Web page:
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Cochlear Implants

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What is a cochlear implant?

Illustration of cochlear implant.

Ear with cochlear implant.
Credit: NIH Medical Arts

A cochlear implant is a small, complex electronic device that can help to provide a sense of sound to a person who is profoundly deaf or severely hard-of-hearing. The implant consists of an external portion that sits behind the ear and a second portion that is surgically placed under the skin (see figure). An implant has the following parts:

  • A microphone, which picks up sound from the environment.
  • A speech processor, which selects and arranges sounds picked up by the microphone.
  • A transmitter and receiver/stimulator, which receive signals from the speech processor and convert them into electric impulses.
  • An electrode array, which is a group of electrodes that collects the impulses from the stimulator and sends them to different regions of the auditory nerve.

An implant does not restore normal hearing. Instead, it can give a deaf person a useful representation of sounds in the environment and help him or her to understand speech.

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How does a cochlear implant work?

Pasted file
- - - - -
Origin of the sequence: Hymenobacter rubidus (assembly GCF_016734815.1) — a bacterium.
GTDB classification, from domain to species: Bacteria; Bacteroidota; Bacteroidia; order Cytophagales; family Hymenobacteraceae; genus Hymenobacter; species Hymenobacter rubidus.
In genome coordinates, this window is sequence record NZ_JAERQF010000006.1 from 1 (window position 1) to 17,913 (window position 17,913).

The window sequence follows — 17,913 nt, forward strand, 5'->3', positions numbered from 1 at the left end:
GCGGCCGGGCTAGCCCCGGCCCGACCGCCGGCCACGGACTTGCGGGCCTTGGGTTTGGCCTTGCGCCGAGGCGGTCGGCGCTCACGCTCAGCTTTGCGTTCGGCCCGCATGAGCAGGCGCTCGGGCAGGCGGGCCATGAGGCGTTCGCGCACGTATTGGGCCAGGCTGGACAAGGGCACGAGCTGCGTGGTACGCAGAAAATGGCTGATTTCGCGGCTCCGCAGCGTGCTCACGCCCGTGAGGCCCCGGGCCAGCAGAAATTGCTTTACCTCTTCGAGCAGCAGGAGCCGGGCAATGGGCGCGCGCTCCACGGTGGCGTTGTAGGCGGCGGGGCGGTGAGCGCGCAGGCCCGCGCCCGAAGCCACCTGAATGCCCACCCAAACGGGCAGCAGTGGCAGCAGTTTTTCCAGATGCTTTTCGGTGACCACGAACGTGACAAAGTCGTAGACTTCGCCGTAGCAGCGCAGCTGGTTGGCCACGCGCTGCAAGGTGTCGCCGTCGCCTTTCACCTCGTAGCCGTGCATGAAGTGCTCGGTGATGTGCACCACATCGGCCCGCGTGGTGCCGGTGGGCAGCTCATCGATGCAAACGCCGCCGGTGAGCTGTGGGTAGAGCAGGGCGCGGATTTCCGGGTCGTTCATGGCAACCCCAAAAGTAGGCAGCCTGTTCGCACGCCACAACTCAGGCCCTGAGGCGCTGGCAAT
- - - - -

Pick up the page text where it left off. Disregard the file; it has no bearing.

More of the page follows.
A cochlear implant is very different from a hearing aid. Hearing aids amplify sounds so they may be detected by damaged ears. Cochlear implants bypass damaged portions of the ear and directly stimulate the auditory nerve. Signals generated by the implant are sent by way of the auditory nerve to the brain, which recognizes the signals as sound. Hearing through a cochlear implant is different from normal hearing and takes time to learn or relearn. However, it allows many people to recognize warning signals, understand other sounds in the environment, and enjoy a conversation in person or by telephone.

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Who gets cochlear implants?

Child with a cochlear implant being held by his mother.

Credit: Centers for
Disease Control and
Prevention (CDC)

Children and adults who are deaf or severely hard-of-hearing can be fitted for cochlear implants. According to the Food and Drug Administration (FDA), as of December 2012, approximately 324,200 people worldwide have received implants. In the United States, roughly 58,000 adults and 38,000 children have received them.

Since 2000, cochlear implants have been FDA-approved for use in eligible children beginning at 12 months of age. For young children who are deaf or severely hard-of-hearing, implantation while young exposes them to sounds during an optimal period to develop speech and language skills. A growing body of research, much of it funded by the NIDCD, has shown that when these children receive a cochlear implant followed by intensive therapy before 18 months of age, they are better able to hear, comprehend sound and music, and speak than their peers who receive implants when they are older. Studies have also shown that eligible children who receive a cochlear implant at a young age develop language skills at a rate comparable to children with normal hearing, and many succeed in mainstream classrooms.